schermerhornThomas Schermerhorn, VMD
tscherme@vet.k-state.edu
Professor
Clinical Sciences
Comparative glucose metabolism and diabetes.
schultzBruce Schultz, PhD
bschultz@vet.k-state.edu
Professor
Anatomy & Physiology
Defining the physiological mechanisms of epithelial ion transport in selected tissues and species.
ShamesStephanie Shames, PhD
sshames@ksu.edu
Assistant Professor, BiologyDr. Shames studies Legionella pneumophila, specifically host-pathogen interactions, bacterial pathogenesis, and cellular microbiology.
shiJishu Shi, DVM, MS, PhD
jshi@vet.k-state.edu
Professor
Anatomy & Physiology
Dr. Jishu Shi’s research programs focus on the development of novel vaccine technologies for animal infectious diseases.  His team is currently evaluating novel adjuvants and strategies for vaccines targeting porcine reproductive and respiratory syndrome virus,Mycoplasma hyopneumoniae, swine influenza virus, porcine circovirus, and avian influenza virus.  In addition, his team is also investigating the molecular mechanisms of IL-1beta release from macrophages and the role of IL-1beta in macrophage-cancer stem cell interactions.
SilverKris Silver, PhD
ksilver@ksu.edu
Research Assistant Professor, EntomologyDr. Silver researches the physiological and molecular interactions between insects and insecticides.
shiNora Springer, DVM, Diplomate ACVP
nlspring@vet.k-state.edu
Assistant Professor
Diagnostic Medicine & Pathobiology
My research focuses on the tumor microenvironment, specifically cancer cell interactions with extracellular matrix.  My focus is in two major areas, 1) how extracellular matrix-tumor cell interactions affects lymphoma and leukemia trafficking and tissue infiltration and 2) how structural changes to adipose tissue during obesity promotes the development of cancer.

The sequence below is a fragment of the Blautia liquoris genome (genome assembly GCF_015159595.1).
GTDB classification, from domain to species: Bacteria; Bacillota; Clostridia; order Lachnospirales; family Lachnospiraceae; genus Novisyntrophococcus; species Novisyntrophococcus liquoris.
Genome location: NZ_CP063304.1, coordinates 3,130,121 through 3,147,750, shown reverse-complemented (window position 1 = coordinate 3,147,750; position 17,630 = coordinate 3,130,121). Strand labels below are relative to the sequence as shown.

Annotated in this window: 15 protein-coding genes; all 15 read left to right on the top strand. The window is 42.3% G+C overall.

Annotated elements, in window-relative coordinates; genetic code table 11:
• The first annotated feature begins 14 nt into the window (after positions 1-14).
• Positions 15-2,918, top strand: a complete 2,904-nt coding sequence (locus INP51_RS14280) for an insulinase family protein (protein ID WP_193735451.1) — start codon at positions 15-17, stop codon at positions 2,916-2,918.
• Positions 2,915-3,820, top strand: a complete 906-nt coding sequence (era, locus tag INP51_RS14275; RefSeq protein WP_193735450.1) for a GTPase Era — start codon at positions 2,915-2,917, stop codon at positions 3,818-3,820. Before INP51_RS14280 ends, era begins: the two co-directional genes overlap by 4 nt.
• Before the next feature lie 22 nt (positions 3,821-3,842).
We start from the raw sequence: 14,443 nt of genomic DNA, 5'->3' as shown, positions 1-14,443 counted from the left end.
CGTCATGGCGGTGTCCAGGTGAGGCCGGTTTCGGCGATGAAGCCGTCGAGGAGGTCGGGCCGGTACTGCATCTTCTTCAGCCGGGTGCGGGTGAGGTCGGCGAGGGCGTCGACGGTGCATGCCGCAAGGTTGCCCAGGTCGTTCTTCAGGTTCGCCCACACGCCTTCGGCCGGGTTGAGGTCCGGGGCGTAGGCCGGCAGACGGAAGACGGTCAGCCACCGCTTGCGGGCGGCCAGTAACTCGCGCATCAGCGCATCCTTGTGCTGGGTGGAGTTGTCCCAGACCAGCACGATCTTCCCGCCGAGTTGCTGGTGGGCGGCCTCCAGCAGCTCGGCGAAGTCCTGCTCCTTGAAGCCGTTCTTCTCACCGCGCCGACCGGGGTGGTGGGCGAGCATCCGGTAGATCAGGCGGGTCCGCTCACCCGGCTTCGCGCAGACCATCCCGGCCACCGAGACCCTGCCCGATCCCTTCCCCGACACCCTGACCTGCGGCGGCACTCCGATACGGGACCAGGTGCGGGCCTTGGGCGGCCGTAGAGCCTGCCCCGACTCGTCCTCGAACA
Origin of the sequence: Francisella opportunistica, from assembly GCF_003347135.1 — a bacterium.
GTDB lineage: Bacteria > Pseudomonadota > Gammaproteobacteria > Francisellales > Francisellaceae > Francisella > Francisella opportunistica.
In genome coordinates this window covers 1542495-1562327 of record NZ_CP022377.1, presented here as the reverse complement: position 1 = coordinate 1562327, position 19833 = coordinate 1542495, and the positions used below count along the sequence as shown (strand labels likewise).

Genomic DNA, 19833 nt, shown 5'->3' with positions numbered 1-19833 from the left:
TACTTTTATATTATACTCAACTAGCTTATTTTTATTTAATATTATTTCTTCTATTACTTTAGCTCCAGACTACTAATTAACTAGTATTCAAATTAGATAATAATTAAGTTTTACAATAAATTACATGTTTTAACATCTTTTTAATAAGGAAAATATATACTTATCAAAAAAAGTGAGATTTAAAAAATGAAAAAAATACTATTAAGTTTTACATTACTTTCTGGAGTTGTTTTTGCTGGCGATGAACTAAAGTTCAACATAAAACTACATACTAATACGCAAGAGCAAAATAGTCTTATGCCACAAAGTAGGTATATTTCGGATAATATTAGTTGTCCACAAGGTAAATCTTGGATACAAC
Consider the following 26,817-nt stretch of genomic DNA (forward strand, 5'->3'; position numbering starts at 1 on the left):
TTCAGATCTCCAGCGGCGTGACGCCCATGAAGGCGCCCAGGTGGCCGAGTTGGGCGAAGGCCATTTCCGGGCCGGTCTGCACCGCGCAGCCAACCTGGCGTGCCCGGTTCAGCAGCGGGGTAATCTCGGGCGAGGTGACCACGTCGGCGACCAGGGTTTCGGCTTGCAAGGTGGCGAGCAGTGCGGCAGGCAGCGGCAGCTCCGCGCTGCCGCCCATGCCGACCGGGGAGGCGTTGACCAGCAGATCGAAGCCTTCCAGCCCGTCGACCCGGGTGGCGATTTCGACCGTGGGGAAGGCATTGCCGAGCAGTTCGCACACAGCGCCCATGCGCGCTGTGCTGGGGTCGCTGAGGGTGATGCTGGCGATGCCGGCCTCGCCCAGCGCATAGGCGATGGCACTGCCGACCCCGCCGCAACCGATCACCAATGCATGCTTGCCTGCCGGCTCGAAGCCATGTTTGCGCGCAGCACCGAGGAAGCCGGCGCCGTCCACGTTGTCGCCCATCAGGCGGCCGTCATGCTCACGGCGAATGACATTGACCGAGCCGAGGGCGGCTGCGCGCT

tamuraMasaaki Tamura, DVM, PhD
mtamura@vet.k-state.edu
Professor
Anatomy & Physiology
My research focuses on cancer therapy and chemoprevention, specifically immune checkpoint blockade therapy, gene therapy, and nanoparticle-based chemotherapy for lung cancer.  We also study natural product-based therapy and chemoprevention for lung, colon, breast and pancreatic cancer.  Our research involves both in vitro cell culture and mouse study.
thomsonDan Thomson, MS, DVM, PhD
dthomson@vet.k-state.edu
Professor
Clinical Sciences
We will be conducting research on cattle. The research will be food safety studies that will include direct challenge models and natural infection studies. We will also be working with Bovine Respiratory Disease Complex. Lastly, we are developing a web based Spanish/English training site for feedyard workers.
DanaDr. Dana Vanlandingham, MS, PhD
dlvanlan@vet.k-state.edu
Associate Professor,
Diagnostic Medicine & Pathobiology

My research is focused on viruses transmitted by mosquitoes; the interactions between the virus, mosquito vector, and vertebrate host. Our multidisciplinary research encompasses both basic molecular virology and applied research: novel vaccine development/evaluation, diagnostics, and virus transmission potential in vectors and hosts. Current research projects include: Japanese encephalitis, Rift Valley fever, chikungunya, and yellow fever viruses.